This time of the year, I wake every morning around five as my bedroom bathes in early morning light. For a couple of minutes I feel so totally alive, sunlight dancing through the uncovered windows, birdsong in the trees just outside. A couple of heartbeats of absolute contentment, a wordless prayer of gratitude and then I sink back into sleep.
Some people hate having their sleep disturbed by light. Winter or summer, they sleep behind thick drapes – anything to shut out every disturbing glimmer. I panic if my bedroom is totally dark. And living in a country that for so many months of the year is starved for sun, no way am I going to shut the returning light out.
Once, when my children were much younger than they are today, one of them began to cry while watching TV. Huge sobs, wails almost, and I galloped towards the sound imagining spraying blood. Not so; the child seemed unhurt, despite the tears. Two wet eyes turned my way.
“The sun is going to go out!” my child said.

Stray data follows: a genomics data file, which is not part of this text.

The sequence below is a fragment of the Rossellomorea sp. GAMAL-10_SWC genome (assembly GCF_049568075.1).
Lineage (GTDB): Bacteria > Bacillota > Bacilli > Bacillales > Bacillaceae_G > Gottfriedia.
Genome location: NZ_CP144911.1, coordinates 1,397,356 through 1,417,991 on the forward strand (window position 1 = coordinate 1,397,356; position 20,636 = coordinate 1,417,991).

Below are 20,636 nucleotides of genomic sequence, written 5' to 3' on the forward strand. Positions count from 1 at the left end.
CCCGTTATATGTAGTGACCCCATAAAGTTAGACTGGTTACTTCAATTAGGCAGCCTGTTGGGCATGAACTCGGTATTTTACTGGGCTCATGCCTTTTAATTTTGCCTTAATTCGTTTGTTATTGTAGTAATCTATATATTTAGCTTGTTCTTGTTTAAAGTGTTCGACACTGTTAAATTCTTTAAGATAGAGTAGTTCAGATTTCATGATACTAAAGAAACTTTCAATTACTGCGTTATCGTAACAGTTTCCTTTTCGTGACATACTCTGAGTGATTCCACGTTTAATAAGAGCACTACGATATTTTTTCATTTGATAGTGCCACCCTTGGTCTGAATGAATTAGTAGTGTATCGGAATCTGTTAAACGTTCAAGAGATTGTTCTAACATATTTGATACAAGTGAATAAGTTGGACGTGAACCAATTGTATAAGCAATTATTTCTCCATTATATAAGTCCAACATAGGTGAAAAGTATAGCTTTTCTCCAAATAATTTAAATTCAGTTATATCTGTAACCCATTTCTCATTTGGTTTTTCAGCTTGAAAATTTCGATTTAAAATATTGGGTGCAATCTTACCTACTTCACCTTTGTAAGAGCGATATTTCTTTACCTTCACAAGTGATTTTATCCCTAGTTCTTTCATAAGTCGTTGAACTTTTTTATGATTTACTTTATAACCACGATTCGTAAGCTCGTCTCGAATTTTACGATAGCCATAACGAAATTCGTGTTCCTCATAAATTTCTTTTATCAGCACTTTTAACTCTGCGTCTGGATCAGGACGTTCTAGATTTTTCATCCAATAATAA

“Not yet,” I said, trying very hard not to smile.
“But one day it will,” my darling baby wailed. “And we’ll all die – we’ll freeze to death in an instant.”
“We won’t,” I said. “We won’t even be around.”
After a couple of minutes I’d succeeded in calming my child, and later that evening I was drinking a cup of tea when my husband came home.
“What’s the matter?” he asked.
I shrugged. “It’s silly,” I muttered.
“What?” He sat down opposite.
“It was just something on TV,” I said. I sipped at my tea. “The sun will go out.”
“And?” he said. I could see he was having problems keeping a straight face.
“Well, I don’t like it,” I said, “you know, one day all this will be gone – the whole planet converted into a spinning globe of ice.”
“But not in the foreseeable future,” he said.
I chose not to reply. After all, we don’t really know, do we? Something might happen that snuffs the sun out just like that, and then what?
Which is why I never cover my windows. Let there be light – please let there be light for a long, long time yet!